9 myths about mail-in voting in Illinois

9 myths about mail-in voting in Illinois

Illinois citizens can now permanently register to vote by mail, allowing residents to cast their ballots from the comfort of their own home. Here are the facts about mail-in voting.

Illinoisans can now permanently register to vote by mail in primary and general elections, empowering voters to cast their ballots from the kitchen table rather than a local polling place.

As Election Day approaches Nov. 8, common myths about mail-in voting are gaining wider circulation. Here are the facts you should know about voting by mail.

Myth: Criminals will ask for “replacement ballots” or duplicate the ballot and vote multiple times.

Fact: Ballot envelopes mailed to your home are barcoded to individual voters. Only the first ballot submitted by any voter, with a registered bar code on the envelope, will be accepted. Voters who submit multiple ballots could be prosecuted for criminal intent.

Studies consistently find there is no evidence mail ballots increase electoral fraud.

U.S. military members have been voting by mail since the Revolutionary War.

Myth: Criminals can intercept the mail and vote on my ballot.  

Fact: Illinois requires every returned ballot envelope to be signed by the voter it was registered to. Each of these signatures is then validated by election authorities based on official signatures already on file.

If the signature doesn’t match, the voter is contacted immediately to resolve the discrepancy. This “cure” period extends 14 days after Election Day to allow all votes to be counted. If a resident loses or does not receive their ballot, they can contact their local election office for a replacement.

Myth: If you mail out ballots, non-citizens and the dead will be able to vote.

Fact: Ballots are only sent to active registered voters. The question of U.S. citizenship is determined during the voter registration process, before ballots are mailed. Illinois also employs an automated process to regularly match public death records to voter registration lists to prevent ballots being sent to deceased voters.

Myth: Voters move around without updating their addresses, leaving ballots for other residents to use.  

Fact: Illinois automatically updates residents’ addresses through voter registration procedures and cross matches these residents against the U.S. Postal Service’s National Change of Address database. These vote-by-mail ballots are not forwarded in the mail.

Illinois also shares address data through the Electronic Registration Information Center with other states to automatically update voter registration information when residents move. Voters will continue to receive their mail-in ballot after moving unless they choose to “opt-out.”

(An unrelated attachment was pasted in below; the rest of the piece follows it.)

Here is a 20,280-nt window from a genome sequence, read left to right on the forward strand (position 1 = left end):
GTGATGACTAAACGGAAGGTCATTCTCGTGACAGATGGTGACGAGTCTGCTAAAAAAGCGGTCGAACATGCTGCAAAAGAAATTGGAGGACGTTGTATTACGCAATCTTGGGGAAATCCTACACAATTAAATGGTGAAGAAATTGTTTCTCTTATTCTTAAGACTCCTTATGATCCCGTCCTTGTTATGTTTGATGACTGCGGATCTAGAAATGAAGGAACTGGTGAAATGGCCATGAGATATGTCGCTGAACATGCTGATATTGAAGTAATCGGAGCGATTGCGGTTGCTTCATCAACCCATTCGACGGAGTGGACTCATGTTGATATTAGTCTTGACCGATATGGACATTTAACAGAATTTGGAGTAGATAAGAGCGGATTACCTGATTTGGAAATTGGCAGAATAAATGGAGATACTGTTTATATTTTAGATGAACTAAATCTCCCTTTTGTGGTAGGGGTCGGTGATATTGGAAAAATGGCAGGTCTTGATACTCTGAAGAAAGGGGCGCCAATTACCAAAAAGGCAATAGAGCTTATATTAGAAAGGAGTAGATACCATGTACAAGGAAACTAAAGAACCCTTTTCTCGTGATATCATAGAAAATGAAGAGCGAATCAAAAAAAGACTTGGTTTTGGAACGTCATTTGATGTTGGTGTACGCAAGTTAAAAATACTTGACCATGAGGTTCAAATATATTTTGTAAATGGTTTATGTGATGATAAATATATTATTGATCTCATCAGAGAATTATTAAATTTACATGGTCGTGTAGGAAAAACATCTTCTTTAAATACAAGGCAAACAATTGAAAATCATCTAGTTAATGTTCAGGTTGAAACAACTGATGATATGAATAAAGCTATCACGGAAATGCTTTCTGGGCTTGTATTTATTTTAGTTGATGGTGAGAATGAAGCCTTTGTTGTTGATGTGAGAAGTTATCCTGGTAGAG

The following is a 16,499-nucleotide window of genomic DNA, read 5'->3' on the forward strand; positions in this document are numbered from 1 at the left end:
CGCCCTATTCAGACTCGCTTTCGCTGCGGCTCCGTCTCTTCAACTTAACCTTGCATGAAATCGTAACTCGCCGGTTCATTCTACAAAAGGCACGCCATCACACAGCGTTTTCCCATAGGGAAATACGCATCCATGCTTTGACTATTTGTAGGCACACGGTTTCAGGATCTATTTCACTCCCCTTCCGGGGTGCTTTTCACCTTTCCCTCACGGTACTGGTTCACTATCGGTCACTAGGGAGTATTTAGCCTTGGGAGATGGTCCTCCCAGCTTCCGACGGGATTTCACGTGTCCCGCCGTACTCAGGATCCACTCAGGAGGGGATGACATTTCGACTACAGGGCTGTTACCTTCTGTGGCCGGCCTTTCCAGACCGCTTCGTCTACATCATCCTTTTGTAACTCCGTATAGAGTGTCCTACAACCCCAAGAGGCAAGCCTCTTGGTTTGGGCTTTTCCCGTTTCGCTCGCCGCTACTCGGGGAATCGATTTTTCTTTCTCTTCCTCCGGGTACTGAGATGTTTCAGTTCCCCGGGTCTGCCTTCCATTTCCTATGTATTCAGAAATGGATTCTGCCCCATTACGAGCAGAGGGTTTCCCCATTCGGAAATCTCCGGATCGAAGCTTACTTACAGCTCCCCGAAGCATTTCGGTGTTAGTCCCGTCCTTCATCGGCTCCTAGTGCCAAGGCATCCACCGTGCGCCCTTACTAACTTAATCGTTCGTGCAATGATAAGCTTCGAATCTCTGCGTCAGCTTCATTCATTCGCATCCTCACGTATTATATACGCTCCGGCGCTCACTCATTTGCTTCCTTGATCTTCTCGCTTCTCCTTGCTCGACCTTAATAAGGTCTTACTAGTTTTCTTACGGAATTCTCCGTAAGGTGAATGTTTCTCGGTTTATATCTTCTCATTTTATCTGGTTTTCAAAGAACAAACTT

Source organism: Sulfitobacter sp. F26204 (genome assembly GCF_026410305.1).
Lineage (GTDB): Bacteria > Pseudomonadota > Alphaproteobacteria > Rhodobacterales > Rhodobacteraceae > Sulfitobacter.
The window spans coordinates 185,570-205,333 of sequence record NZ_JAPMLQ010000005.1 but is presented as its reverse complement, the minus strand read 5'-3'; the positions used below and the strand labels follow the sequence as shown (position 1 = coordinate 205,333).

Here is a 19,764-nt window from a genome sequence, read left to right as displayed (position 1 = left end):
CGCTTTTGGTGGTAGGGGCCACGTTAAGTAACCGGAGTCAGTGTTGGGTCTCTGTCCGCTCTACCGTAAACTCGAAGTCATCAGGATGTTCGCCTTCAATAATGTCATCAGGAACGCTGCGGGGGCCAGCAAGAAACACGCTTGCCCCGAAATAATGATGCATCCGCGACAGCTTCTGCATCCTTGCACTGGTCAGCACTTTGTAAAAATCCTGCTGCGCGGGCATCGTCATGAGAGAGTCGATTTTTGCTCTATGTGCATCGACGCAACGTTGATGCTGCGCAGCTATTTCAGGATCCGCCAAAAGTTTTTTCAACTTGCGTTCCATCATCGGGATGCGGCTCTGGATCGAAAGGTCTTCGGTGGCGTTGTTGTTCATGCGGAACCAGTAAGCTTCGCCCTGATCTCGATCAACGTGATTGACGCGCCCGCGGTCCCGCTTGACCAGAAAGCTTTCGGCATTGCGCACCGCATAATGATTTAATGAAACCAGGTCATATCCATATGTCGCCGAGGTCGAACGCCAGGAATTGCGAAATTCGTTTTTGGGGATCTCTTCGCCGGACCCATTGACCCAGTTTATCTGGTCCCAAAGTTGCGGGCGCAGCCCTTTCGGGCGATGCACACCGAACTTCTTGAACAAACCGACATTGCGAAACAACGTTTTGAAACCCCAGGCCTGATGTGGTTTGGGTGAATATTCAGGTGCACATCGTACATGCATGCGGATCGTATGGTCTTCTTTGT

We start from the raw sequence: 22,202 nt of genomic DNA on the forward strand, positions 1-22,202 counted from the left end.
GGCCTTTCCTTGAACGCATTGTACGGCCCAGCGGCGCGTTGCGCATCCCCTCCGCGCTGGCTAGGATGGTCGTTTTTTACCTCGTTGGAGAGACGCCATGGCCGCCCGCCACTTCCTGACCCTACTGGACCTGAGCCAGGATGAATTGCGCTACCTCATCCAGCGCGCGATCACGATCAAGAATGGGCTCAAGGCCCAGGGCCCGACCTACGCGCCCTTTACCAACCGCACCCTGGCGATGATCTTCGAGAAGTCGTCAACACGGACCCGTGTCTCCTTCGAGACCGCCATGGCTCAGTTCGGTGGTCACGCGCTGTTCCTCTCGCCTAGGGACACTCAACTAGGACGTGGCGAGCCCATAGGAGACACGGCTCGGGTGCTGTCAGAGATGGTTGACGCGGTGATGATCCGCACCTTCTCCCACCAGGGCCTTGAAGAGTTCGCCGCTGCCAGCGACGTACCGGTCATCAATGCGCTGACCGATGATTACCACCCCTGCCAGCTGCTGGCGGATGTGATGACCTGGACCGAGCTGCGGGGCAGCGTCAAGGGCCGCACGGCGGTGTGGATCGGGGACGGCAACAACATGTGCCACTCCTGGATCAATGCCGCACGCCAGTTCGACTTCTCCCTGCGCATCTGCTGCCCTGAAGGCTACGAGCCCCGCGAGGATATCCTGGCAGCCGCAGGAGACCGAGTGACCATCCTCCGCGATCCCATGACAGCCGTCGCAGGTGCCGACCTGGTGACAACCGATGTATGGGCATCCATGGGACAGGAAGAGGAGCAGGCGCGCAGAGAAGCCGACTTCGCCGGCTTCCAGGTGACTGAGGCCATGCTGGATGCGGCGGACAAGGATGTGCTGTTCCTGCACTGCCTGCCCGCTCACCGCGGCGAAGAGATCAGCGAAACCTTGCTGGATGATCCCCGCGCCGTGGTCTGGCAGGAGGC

Myth: Vote-by-mail ballots are thrown out if they arrive after Election Day.

Fact: County election workers will process and count all valid vote-by-mail ballots that are postmarked on or before Election Day and arrive no later than 14 days after the election.

Myth: If I leave something blank on my ballot, election authorities won’t count it.

Fact: Even if a voter doesn’t make a choice for a contest, votes on all other ballot contests remain valid and will be counted. Residents can vote for as many or as few contests on their ballot as they choose. 

Myth: Encouraging vote-by-mail is a plot by the political left.

Fact: Red states such as Utah, Montana, Arizona, Nebraska and North Dakota all currently extend residents some form of vote-by-mail ballot. Research finds mail-in voting does not increase either party’s vote share.

Voting by mail is safe and supported by all political parties.

Myth: Vote-by-mail ballots are only counted if there is a close race.

Fact: County election officials will process and count all valid vote-by-mail ballots that are postmarked on or before Election Day and arrive no later than 14 days after the election, regardless of the vote count.

Myth: Criminals can illegally divert or tamper with ballots and get away with a slap on the wrist.

Fact: Tampering or diverting a ballot in Illinois is a Class 3 felony, punishable by a $25,000 fine and up to five years in prison for each ballot impacted.

Voting is a right afforded to all Illinois citizens, regardless of whether they cast their ballot from home or a local polling location.

Studies show mail-in voting could increase voter turnout at Illinois’ general elections by as many as 216,000 residents. Moreover, these voters will have more time to review their ballot and conduct research on candidates and policies in the comfort of their home.

Registration for permanent vote-by-mail opened Aug. 10 for Illinois citizens. If you don’t know whether you’re already registered, click here to find out.

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